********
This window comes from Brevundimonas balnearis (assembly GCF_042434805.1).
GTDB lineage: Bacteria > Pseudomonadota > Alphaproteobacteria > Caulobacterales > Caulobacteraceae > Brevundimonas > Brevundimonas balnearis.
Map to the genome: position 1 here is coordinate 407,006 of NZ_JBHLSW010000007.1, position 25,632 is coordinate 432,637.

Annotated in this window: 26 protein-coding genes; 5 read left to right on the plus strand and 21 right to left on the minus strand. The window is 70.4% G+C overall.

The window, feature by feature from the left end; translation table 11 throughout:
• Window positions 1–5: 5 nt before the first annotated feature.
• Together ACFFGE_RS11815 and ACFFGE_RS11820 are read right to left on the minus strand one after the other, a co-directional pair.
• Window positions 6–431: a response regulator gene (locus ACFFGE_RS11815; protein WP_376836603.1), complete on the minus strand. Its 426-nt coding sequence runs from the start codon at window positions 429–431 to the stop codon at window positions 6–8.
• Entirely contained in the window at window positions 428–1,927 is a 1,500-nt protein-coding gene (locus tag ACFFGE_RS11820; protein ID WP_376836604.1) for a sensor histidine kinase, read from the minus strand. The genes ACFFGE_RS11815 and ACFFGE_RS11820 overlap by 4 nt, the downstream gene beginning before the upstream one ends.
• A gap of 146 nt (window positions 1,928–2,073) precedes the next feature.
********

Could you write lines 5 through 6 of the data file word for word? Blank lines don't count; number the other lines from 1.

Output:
The window, feature by feature from the left end; translation table 11 throughout:
• Window positions 1–5: 5 nt before the first annotated feature.